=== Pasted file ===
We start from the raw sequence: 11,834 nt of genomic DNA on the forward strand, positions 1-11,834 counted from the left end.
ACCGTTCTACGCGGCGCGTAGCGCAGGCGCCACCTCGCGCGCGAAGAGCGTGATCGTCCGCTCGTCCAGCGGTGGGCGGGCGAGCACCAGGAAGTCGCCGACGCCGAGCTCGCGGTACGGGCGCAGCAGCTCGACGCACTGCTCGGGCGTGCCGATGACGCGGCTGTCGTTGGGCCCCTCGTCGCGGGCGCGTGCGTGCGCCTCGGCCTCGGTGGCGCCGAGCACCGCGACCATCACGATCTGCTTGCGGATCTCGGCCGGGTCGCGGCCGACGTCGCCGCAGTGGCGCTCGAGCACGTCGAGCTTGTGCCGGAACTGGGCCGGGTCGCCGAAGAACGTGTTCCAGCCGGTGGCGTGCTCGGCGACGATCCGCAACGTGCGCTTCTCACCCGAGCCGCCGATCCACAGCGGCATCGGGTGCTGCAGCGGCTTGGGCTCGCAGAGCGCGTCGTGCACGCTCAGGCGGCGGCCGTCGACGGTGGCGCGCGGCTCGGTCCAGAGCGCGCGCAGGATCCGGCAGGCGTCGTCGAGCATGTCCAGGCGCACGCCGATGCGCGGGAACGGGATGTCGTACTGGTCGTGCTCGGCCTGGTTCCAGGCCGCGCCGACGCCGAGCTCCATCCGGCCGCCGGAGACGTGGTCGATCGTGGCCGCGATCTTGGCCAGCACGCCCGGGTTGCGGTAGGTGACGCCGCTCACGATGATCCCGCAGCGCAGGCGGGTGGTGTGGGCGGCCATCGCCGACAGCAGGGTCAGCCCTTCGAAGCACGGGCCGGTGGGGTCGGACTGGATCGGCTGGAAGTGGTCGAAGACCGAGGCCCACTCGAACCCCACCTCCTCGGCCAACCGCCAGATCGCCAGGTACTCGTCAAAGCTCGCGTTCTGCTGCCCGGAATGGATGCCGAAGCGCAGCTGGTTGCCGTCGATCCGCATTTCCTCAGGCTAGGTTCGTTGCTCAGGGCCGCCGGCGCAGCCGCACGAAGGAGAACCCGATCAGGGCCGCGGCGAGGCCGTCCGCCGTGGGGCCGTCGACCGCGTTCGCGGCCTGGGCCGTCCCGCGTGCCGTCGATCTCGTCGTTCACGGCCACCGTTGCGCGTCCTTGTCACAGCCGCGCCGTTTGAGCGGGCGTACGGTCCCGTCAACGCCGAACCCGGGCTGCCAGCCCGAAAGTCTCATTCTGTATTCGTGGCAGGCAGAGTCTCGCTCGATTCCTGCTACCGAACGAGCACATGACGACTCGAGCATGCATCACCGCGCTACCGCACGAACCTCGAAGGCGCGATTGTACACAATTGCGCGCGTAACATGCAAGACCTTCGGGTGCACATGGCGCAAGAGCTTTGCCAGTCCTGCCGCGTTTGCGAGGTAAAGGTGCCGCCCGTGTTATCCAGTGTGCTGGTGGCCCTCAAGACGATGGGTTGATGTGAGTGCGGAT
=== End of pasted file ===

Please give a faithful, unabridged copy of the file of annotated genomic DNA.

We start from the raw sequence: 11,834 nt of genomic DNA on the forward strand, positions 1-11,834 counted from the left end.
ACCGTTCTACGCGGCGCGTAGCGCAGGCGCCACCTCGCGCGCGAAGAGCGTGATCGTCCGCTCGTCCAGCGGTGGGCGGGCGAGCACCAGGAAGTCGCCGACGCCGAGCTCGCGGTACGGGCGCAGCAGCTCGACGCACTGCTCGGGCGTGCCGATGACGCGGCTGTCGTTGGGCCCCTCGTCGCGGGCGCGTGCGTGCGCCTCGGCCTCGGTGGCGCCGAGCACCGCGACCATCACGATCTGCTTGCGGATCTCGGCCGGGTCGCGGCCGACGTCGCCGCAGTGGCGCTCGAGCACGTCGAGCTTGTGCCGGAACTGGGCCGGGTCGCCGAAGAACGTGTTCCAGCCGGTGGCGTGCTCGGCGACGATCCGCAACGTGCGCTTCTCACCCGAGCCGCCGATCCACAGCGGCATCGGGTGCTGCAGCGGCTTGGGCTCGCAGAGCGCGTCGTGCACGCTCAGGCGGCGGCCGTCGACGGTGGCGCGCGGCTCGGTCCAGAGCGCGCGCAGGATCCGGCAGGCGTCGTCGAGCATGTCCAGGCGCACGCCGATGCGCGGGAACGGGATGTCGTACTGGTCGTGCTCGGCCTGGTTCCAGGCCGCGCCGACGCCGAGCTCCATCCGGCCGCCGGAGACGTGGTCGATCGTGGCCGCGATCTTGGCCAGCACGCCCGGGTTGCGGTAGGTGACGCCGCTCACGATGATCCCGCAGCGCAGGCGGGTGGTGTGGGCGGCCATCGCCGACAGCAGGGTCAGCCCTTCGAAGCACGGGCCGGTGGGGTCGGACTGGATCGGCTGGAAGTGGTCGAAGACCGAGGCCCACTCGAACCCCACCTCCTCGGCCAACCGCCAGATCGCCAGGTACTCGTCAAAGCTCGCGTTCTGCTGCCCGGAATGGATGCCGAAGCGCAGCTGGTTGCCGTCGATCCGCATTTCCTCAGGCTAGGTTCGTTGCTCAGGGCCGCCGGCGCAGCCGCACGAAGGAGAACCCGATCAGGGCCGCGGCGAGGCCGTCCGCCGTGGGGCCGTCGACCGCGTTCGCGGCCTGGGCCGTCCCGCGTGCCGTCGATCTCGTCGTTCACGGCCACCGTTGCGCGTCCTTGTCACAGCCGCGCCGTTTGAGCGGGCGTACGGTCCCGTCAACGCCGAACCCGGGCTGCCAGCCCGAAAGTCTCATTCTGTATTCGTGGCAGGCAGAGTCTCGCTCGATTCCTGCTACCGAACGAGCACATGACGACTCGAGCATGCATCACCGCGCTACCGCACGAACCTCGAAGGCGCGATTGTACACAATTGCGCGCGTAACATGCAAGACCTTCGGGTGCACATGGCGCAAGAGCTTTGCCAGTCCTGCCGCGTTTGCGAGGTAAAGGTGCCGCCCGTGTTATCCAGTGTGCTGGTGGCCCTCAAGACGATGGGTTGATGTGAGTGCGGAT